PJ: Listen how we go towards Rishabh. This is peculiar thing you should know. How we go towards Rishabh. In Bhairav, in Shri in any other which is minor. First I will show you. (Sings phrase in Bhairav.) Now the same Rishab. (Sings phrase in Puriya Dhanishri). The Bhairav Rishab is higher. Why is it higher in Bhairav?
MJ: This is very new for me.
PJ: I am telling you, evening Rishabh, why this is going down towards Sa.
MJ: When its going up, its higher.
(The morning its higher, the evening its lower, the same minor Ri.)
PJ: This is Marwa, its very famous. Every good artist sings this. Dhavait, major note, Dhavait and Rishabh, both are down. (Sings Marwa)
MJ: The sun is setting.
There you are!
MJ: Do you think this raga began as a prayer for the setting sun, maybe a thousand years ago...
(Pandit Jasraj indicates that this is an interesting thought.)
...that this was a song...
PJ: One person asked me this question, at the University of Toronto the same day they announced the scholarship in my name. How do you differentiate between the morning ragas and the evening ragas?
MJ: In the morning the tones are higher, in the evening...
PJ: Just before you explained in very good way. The Sun is setting. Here it is rising. The morning sun is rising. That's why the Rishab shows "Get up!" "Get up!" "Get up!" (Laughs)
MJ: Would you then say that the midday ragas are neutral? The midday ragas...
They are in the perfect...
(Pandit Jasraj sings some phrases.)
The perfect notes.
MJ: So could you say that this has something to do with the cycle of the day, the energy of the day, the day is beginning, and then the day is withdrawing?
PJ: Yes. It's like a human being who gets up in the morning. He has lots of energy, and in the evening he is kind of drained out and tired.
MJ: Like the tides in the ocean?
MJ: That's fascinating. When you are performing a rag, say Adana, are you also thinking about stories and legends and deities attached to it?
PJ: You are singing. Written by a very great saint, there is a phrase for God, and the rag Adana is a...you know Veera?
Veera Rasa is the...
... warrior rasa.
The strength shows. The raga shows Veera.
There are nine, you know. So it is veera. Strong. Shakti.
The song of the Mata Kalika, is the goddess of the evil destroyer.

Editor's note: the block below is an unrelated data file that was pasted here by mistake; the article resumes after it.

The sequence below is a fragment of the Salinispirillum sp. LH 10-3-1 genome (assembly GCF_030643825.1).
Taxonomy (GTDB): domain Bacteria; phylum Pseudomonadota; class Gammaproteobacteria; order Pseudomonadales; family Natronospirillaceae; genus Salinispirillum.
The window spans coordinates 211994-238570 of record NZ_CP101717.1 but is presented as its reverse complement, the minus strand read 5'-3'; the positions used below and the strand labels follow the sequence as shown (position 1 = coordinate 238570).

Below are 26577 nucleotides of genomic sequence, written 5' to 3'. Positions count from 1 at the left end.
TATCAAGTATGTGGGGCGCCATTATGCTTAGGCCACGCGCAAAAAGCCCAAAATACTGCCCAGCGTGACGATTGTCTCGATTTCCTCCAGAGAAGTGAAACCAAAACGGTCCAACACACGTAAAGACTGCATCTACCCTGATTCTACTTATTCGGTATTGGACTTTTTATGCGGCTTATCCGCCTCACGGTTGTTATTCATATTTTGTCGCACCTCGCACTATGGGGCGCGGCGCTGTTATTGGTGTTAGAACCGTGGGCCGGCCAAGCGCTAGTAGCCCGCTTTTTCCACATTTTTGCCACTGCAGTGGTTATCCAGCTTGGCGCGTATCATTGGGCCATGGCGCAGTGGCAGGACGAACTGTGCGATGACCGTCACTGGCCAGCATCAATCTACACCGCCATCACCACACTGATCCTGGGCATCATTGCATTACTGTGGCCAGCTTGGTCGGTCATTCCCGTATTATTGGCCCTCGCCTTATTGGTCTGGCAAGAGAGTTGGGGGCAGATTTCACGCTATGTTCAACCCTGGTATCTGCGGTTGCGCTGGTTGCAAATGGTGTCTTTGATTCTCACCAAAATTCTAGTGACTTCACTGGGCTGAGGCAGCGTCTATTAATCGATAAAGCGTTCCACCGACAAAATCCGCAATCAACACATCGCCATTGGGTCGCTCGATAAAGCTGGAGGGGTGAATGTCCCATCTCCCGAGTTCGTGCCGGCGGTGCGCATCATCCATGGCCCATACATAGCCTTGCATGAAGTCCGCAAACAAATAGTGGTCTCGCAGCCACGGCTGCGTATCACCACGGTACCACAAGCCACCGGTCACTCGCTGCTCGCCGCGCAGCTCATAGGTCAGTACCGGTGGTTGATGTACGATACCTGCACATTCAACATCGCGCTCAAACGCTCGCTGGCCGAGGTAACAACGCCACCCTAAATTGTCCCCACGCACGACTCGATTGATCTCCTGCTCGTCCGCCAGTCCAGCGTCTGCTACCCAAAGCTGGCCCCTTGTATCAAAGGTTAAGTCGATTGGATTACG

MJ: Oh, that's what this raga is...
PJ: No, the song. The song Mata Kalika. Kali is the mother who destroys all evil calamities, and the rag itself, the rasa of the rag is courage. Strength and courage.
MJ: Its a very moving raga. I have a recording of yours with Zakir Hussain. Its just a tremendously exciting raga. Very beautiful. It seems to move...
PJ: Listen. The same swaras, Jaunpuri, Adana, Darbari Kanada. The scale is same.
MJ: Asavari thatt.
PJ: Asavari thatt. Scale is the same. No, there is no change, but how it makes different type of music. Totally. There is no connection with any ragas.
The combination of notes, the phrases, all these things make a difference.
MJ: Does the interplay of the voice, or it could be the flute or violin. The interplay of the voice and the tabla, what does this mean to you? The interplay between the two elements. One is pure melody and the other is pure rhythm, and they mix together.
PJ: Beauty. The beauty of Indian classical music is because we give full...we feel in our music...
Swara is the mother and Laya is tal, the father. That makes music.
MJ: Would you say one is female and one is male?
PJ: Melody is a female.
MJ: You began as a tabla player, is that true?
MJ: Because when you sing fast passages, the rhythmic excitement is very strong.
PJ: I used to play tabla.
(He is a very famous tabla player.)
I left table playing in 1945. So Shuddha Nat is a very neat and clean rag. We have something, andolan...(Sings phrase) This is...
Andolan. Andolan means you are traveling only gandhar. Sometimes is lower part, sometimes is upper part.
See this is where you have the shrutis we were talking of, Guruji was saying, so he was touching, its the same Ga, you come down and you go up, but you're still in Ga. You're not in Ma, you're not in Ri.
MJ: And you're not in shudhha Ga either.
PJ: You're not even in Shuddha Ga, you're still in Komal Ga.
In Darbari you can show easily...(Sings phrases)
...the minor tones, the microtones.
In Shuddha Nat there is no andolan. (Sings phrases) There is no andolan.
MJ: If melody is mother and laya, tal is father, what
This is the base.
San Francisco. If you know that San Francisco from here is this much mile, then you can make a rag. This is our base.
San Francisco to Las Vegas, San Francisco to Los Angeles.
Whatever the tanpura is giving us, tanpura is giving us that this is your base. This is San Francisco. Now you go and come wherever you want. The same thing it is giving us. So if you have a particular note which you made sa... (Sings examples) The tanpura gives us a base. From this note you can make ragas. You have to stress one scale.
MJ: What would you say are... the unfolding of a raga, alap, jor, jhala... the vocal is different from the instrumental unfolding of the raga. Are there any principles that you use, you start the raga very slow obviously, then you go into a slow gat...
PJ: It is there. Without principle you cannot make a shastra.
Without the principles you cannot have theories.
If you have a principle, that means we have everything. Rag system is totally different. A rag,.. first you have to make this kind of outline. Think that this is a painting. So make some symmetrical things. But this is the way we make music and we make rag. If you mask it, it won't be rag. It won't be as symmetrically as swaras.
If you change the color from here to pink, if you have the orange there...
MJ: I read something very interesting in an ancient book, its a famous book, I think maybe from the thirteenth century, the book was written about music, but the man who wrote it was also a doctor of Indian medicine, and in the book he said that the human heart has twenty-two parts, and this is related to the shrutis. Have you ever heard of this theory?